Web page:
Zeek has their own scripting language that lets us analyze traffic, log information and make decisions based on what we're seeing.

Init simple function

We will create a simple test.zeek file and call the InternetDB function and print the results:

event zeek_init() {
    print InternetDB::lookup_internetdb_api(;
    print InternetDB::lookup_internetdb_sqlite(;

Running the file will give the output:

$ zeek test.zeek 
[ip=, cpes=[], hostnames=[""], ports=[53,80,443], tags=[], vulns=[]]
Opened database successfully
[ip=, cpes=[], hostnames=[], ports=[53,80,443], tags=[], vulns=[]]

Block specific ip port

One of the components in the Zeek framework is NetControl which helps users monitor and control network access, including the ability to block IPs, redirect connections and more. For example, the below shows how to use the NetControl package to block traffic to on port 53 for the next minute:

function test_drop_connection(ip: addr, p: port, t: interval) {
    # As a first step, create the NetControl::Entity that we want to block
    local f = NetControl::Flow($des_h=addr_to_subnet(ip), $des_p=p);
    local e = NetControl::Entity($ty=NetControl::FLOW, $flow=f);

    # Then, use the entity to create the rule to drop the entity in the forward path
    local r = NetControl::Rule($ty=NetControl::DROP,
        $target=NetControl::FORWARD, $entity=e, $expire=t);

    # Add the rule
    local id = NetControl::add_rule(r);

    if ( id == "" )
        print "Error while dropping";

event NetControl::init() {
    local debug_plugin = NetControl::create_debug(T);
    NetControl::activate(debug_plugin, 0);

event NetControl::init_done() {
    # Block traffic to IP on port 53 for 1 minute
    test_drop_connection(, 53/tcp, 1min);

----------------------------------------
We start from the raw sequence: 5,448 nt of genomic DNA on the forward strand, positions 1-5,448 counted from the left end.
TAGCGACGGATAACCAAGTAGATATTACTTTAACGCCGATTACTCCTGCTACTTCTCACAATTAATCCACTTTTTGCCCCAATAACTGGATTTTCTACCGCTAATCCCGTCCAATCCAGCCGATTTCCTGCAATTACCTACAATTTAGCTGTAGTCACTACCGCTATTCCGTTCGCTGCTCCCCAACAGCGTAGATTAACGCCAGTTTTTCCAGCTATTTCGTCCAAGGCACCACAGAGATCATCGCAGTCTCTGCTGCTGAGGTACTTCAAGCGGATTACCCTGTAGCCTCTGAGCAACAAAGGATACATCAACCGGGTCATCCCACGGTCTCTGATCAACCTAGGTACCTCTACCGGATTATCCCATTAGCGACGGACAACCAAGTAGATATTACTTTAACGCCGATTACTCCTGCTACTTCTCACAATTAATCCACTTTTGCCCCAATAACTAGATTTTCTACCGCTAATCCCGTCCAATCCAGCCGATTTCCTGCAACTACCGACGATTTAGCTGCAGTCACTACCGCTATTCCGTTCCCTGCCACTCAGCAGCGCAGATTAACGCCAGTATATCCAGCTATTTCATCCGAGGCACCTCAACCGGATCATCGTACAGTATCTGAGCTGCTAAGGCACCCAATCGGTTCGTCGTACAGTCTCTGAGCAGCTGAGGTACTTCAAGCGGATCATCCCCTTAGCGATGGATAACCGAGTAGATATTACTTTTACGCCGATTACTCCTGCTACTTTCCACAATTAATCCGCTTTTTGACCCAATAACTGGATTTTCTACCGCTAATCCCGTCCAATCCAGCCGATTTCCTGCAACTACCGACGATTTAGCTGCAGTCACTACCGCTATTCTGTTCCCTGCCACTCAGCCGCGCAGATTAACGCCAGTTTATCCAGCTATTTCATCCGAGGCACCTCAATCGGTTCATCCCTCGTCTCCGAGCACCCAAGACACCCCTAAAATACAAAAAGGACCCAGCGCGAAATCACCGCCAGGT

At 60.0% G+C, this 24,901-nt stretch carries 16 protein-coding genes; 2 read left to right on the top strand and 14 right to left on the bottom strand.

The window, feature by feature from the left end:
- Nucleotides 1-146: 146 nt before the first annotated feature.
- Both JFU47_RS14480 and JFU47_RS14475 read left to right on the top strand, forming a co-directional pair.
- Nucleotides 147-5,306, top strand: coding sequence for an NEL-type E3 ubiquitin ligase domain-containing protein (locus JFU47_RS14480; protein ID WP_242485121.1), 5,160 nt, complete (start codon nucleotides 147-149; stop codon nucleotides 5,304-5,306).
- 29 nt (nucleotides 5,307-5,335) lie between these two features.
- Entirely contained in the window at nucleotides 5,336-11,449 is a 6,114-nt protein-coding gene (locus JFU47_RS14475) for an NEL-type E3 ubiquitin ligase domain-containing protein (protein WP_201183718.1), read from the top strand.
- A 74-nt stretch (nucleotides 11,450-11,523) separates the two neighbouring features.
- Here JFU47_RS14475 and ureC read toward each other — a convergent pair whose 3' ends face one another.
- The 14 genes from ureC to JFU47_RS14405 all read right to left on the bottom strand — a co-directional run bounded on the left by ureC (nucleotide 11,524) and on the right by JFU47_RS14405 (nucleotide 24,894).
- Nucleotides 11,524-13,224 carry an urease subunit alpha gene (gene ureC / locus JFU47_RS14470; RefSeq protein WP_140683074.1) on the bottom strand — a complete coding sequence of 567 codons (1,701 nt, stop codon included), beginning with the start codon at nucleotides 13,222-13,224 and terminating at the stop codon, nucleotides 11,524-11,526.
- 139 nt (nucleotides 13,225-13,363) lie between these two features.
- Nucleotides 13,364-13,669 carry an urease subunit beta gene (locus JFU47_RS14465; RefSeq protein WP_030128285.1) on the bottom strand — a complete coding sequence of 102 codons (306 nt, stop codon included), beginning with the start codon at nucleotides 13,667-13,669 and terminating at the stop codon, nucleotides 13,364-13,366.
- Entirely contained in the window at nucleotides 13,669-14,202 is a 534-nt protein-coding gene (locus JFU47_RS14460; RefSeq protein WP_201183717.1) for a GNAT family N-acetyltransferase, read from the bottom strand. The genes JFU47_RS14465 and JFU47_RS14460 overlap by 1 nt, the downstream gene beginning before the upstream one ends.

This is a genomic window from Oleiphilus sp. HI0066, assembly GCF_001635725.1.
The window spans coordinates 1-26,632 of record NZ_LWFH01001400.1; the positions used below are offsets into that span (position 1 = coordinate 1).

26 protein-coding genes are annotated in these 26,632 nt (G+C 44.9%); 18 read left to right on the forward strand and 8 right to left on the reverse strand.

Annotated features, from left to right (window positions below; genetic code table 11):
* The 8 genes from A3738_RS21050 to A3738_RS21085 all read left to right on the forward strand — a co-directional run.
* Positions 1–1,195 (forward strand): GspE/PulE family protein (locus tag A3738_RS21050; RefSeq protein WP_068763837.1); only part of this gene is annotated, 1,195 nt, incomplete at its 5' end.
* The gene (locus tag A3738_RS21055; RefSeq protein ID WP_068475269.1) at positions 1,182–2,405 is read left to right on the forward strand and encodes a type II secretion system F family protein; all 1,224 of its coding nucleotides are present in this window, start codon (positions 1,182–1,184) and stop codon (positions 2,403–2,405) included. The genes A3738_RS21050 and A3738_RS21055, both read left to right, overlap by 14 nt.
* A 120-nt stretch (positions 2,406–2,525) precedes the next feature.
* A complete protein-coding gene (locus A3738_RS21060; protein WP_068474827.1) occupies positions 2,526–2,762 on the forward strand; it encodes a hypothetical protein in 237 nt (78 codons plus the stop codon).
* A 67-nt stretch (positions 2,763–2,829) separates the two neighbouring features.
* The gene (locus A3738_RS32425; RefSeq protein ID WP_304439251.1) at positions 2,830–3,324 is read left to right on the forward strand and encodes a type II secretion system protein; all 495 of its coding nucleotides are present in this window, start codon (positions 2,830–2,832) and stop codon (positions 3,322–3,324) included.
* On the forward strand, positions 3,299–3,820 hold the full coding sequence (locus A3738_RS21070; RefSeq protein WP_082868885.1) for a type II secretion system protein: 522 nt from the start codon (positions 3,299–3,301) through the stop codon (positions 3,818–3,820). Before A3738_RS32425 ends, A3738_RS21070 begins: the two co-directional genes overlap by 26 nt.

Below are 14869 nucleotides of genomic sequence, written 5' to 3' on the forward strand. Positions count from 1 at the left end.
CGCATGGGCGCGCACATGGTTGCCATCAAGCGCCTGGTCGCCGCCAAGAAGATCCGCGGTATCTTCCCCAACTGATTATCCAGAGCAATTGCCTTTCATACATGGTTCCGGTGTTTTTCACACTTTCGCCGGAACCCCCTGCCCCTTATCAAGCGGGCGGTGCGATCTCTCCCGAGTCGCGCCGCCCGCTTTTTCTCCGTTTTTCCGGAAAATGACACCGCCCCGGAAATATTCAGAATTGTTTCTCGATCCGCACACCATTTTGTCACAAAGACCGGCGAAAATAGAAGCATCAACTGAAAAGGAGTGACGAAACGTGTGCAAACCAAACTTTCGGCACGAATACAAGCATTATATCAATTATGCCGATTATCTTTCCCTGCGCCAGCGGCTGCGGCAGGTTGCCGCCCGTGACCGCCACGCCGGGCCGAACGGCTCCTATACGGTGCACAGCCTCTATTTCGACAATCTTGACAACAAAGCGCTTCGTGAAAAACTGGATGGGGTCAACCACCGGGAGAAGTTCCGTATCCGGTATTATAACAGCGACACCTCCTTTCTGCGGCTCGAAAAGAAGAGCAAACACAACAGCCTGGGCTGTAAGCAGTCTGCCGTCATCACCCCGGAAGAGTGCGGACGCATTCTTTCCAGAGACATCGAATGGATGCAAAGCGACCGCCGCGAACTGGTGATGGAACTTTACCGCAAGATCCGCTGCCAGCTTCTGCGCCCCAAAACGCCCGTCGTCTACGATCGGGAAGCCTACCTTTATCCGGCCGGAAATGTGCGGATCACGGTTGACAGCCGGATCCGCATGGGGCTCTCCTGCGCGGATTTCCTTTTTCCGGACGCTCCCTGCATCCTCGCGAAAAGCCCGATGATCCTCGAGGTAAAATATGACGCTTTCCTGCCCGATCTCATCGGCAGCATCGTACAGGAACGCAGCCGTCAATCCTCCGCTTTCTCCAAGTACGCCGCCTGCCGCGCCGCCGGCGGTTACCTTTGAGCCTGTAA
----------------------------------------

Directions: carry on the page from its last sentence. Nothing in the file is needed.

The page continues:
Running this script will automatically create netcontrol.log file , which contains information about all actions that are taken by NetControl:

$ zeek test.zeek 
$ cat netcontrol.log 
#separator \x09
#set_separator    ,
#empty_field    (empty)
#unset_field    -
#path    netcontrol
#open    2022-09-24-23-17-31
#fields    ts    rule_id    category    cmd    state    action    target    entity_type    entity    mod    msg    priority    expire    location    plugin
#types    time    string    enum    string    enum    string    enum    string    string    string    string    int    interval    string    string
1664036251.529525    -    NetControl::MESSAGE    -    -    -    -    -    -    -activating plugin with priority 0    -    -    -    Debug-All
1664036251.529525    -    NetControl::MESSAGE    -    -    -    -    -    -    -activation finished    -    -    -    Debug-All
1664036251.529525    -    NetControl::MESSAGE    -    -    -    -    -    -    -plugin initialization done    -    -    -    -
1664036251.529525    2    NetControl::RULE    ADD    NetControl::REQUESTED    NetControl::DROP    NetControl::FORWARD    NetControl::FLOW    */*->    -    -    0    60.000000    -    Debug-All
1664036251.529525    2    NetControl::RULE    ADD    NetControl::SUCCEEDED    NetControl::DROP    NetControl::FORWARD    NetControl::FLOW    */*->    -    -    0    60.000000    -    Debug-All
#close    2022-09-24-23-17-31

As you can see there are 2 NetControl::RULE entries; the first one is requested and the following line shows that the rule was successfully added. In this case, we use Netcontrol::DROP action that blocks the connection. There are other methods that you can use like Redirect, Modify, Whitelist. Please note that this example blocks this ip for 1 minutes but you can also block it for other intervals or forever.

Next: Blocking with InternetDB function